How do we know which animals are kosher?
According to the Mishna (59a), although the Torah offers indicators for animals – split hooves and chewing its cud – it does not do so for birds. Nevertheless, the Sages established a number of indicators for birds:
- A bird that is a dores – it hunts its prey – is not a kosher bird
- A bird that has an extra toe, a crop, and a gizzard that can be peeled is a kosher bird.
The Gemara on today’s daf offers the source for these rules. The baraita teaches that the nesher is mentioned as one of the non-kosher birds and we know that a tor is a kosher bird since it is brought as a sacrifice. We can therefore conclude that:
Just as the nesher is unique in that it has neither an extra toe nor a crop, its gizzard cannot be peeled, it claws its prey and eats it, and is not kosher, so all that have similar characteristics are not kosher.
Torim have an extra toe and a crop, their gizzard can be peeled, they do not claw their prey and eat it; just as they are kosher, so all that have similar characteristics are kosher.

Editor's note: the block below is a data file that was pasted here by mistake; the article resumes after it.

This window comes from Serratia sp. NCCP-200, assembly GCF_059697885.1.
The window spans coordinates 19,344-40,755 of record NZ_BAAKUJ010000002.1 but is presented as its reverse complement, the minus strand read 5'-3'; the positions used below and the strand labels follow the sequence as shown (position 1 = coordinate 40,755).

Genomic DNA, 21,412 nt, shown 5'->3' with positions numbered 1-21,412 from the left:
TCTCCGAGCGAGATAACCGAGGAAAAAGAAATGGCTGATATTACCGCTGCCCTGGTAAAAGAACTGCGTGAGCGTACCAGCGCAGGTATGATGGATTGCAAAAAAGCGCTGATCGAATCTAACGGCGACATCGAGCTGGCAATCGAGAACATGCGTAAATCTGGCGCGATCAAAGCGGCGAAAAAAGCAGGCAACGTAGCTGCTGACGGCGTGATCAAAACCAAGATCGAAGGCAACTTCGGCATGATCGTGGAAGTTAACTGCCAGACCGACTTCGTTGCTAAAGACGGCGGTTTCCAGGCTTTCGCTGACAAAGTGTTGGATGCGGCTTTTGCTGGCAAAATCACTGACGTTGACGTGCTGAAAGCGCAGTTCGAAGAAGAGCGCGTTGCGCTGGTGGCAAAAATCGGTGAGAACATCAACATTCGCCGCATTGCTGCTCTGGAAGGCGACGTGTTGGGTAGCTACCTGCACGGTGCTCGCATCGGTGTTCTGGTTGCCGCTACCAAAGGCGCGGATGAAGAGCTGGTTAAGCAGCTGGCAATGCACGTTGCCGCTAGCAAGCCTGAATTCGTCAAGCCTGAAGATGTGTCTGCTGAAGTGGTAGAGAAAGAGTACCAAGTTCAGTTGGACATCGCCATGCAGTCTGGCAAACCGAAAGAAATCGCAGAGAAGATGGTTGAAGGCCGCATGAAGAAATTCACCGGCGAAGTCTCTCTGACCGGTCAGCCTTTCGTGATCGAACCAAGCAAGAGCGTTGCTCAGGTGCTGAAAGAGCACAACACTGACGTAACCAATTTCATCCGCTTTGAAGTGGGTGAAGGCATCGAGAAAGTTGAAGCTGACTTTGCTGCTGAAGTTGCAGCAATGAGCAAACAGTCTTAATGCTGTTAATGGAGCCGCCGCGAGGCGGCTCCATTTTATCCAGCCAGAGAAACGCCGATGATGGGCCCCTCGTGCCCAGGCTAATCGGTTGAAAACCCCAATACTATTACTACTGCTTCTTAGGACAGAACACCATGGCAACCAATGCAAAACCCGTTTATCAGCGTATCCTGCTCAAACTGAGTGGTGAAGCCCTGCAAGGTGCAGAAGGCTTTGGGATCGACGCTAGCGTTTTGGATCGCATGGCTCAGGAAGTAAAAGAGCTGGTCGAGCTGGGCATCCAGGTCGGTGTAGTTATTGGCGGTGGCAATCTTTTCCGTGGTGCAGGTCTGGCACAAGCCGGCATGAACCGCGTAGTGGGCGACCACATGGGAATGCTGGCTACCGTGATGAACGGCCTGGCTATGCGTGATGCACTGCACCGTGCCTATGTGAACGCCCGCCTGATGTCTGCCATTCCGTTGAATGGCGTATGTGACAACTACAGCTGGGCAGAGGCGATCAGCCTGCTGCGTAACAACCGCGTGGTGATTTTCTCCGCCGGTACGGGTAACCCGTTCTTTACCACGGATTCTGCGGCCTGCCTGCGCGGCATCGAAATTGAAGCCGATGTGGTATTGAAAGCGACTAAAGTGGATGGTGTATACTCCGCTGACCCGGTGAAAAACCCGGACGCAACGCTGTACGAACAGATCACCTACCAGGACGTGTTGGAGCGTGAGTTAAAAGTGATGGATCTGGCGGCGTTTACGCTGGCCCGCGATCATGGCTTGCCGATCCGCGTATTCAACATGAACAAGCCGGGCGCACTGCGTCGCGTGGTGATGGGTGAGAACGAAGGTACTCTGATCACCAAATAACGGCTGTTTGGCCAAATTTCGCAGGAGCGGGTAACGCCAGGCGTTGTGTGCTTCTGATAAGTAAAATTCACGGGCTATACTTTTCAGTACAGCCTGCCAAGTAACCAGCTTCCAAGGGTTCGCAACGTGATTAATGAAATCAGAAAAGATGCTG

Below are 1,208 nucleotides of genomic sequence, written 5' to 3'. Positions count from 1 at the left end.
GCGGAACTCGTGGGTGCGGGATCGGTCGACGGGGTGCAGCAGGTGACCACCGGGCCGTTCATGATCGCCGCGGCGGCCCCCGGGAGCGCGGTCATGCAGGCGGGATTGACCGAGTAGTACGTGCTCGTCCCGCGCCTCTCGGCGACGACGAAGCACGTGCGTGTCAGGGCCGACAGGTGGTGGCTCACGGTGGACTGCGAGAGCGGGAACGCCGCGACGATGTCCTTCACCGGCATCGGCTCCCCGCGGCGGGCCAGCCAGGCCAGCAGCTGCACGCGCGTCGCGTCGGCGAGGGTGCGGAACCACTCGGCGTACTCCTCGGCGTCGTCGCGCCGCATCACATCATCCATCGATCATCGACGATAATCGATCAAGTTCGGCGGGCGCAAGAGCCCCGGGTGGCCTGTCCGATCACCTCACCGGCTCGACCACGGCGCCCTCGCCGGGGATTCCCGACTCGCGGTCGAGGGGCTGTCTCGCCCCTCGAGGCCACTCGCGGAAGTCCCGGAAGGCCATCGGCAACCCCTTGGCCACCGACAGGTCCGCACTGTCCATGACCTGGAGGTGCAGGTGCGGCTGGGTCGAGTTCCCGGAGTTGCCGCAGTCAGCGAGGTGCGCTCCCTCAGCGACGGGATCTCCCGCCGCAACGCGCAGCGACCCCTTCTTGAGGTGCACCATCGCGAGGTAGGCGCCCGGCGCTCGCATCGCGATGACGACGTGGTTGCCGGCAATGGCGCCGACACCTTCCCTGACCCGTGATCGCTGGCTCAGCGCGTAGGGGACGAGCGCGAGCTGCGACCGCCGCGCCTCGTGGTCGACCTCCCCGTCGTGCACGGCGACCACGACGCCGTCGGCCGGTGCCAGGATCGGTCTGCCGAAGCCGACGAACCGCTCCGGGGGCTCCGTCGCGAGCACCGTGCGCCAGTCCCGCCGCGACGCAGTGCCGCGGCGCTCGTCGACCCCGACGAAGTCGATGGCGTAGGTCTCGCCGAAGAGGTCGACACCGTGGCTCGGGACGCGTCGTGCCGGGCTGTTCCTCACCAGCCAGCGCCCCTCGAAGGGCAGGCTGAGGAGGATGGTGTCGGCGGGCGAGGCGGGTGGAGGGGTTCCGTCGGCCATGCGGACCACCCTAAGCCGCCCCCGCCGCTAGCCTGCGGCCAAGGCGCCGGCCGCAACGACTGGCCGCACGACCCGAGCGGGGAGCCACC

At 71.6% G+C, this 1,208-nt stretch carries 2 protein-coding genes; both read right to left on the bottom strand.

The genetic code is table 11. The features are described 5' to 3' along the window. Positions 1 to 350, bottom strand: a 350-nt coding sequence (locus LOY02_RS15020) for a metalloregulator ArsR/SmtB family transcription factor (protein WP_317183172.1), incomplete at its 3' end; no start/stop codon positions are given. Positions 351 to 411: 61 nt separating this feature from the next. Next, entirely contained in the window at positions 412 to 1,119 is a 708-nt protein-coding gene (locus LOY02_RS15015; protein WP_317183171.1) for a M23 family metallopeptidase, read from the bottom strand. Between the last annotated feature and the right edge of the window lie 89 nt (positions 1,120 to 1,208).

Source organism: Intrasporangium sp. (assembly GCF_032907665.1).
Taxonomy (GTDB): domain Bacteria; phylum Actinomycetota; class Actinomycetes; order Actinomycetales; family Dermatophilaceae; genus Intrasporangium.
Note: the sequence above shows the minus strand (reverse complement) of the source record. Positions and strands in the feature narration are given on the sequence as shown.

Traditionally, the nesher has been identified as an eagle, a bird of prey that is called an ayit in modern Hebrew. Rabbeinu Tam argues that this identification cannot be correct, since eagles do have an extra toe. The Ramban adds that according to a passage in Sefer Mikha (1:16) it appears that the nesher is bald, which would preclude identifying it as an eagle. An alternative identification is the gyps fulvus or griffon vulture, a bird of prey that has a very white bald head, very broad wings and short tail feathers.
In contrast to the nesher, the baraita points to the tor as the archetype kosher bird. In fact, the Torah does not list any kosher birds; the entire list of 24 birds mentioned in the Torah (see Vayikra 11:13-19) are non-kosher. According to the Torah (Sefer Vayikra 1:14), the two types of birds that can be brought as sacrifices are torim and benei yona – turtledoves and pigeons. The tor that is referred to is identified as Streptopelia turtur, while the yona is identified as Columba livia domestica. Since they are brought as sacrifices, the Gemara assumes that they must be kosher for mundane purposes, as well.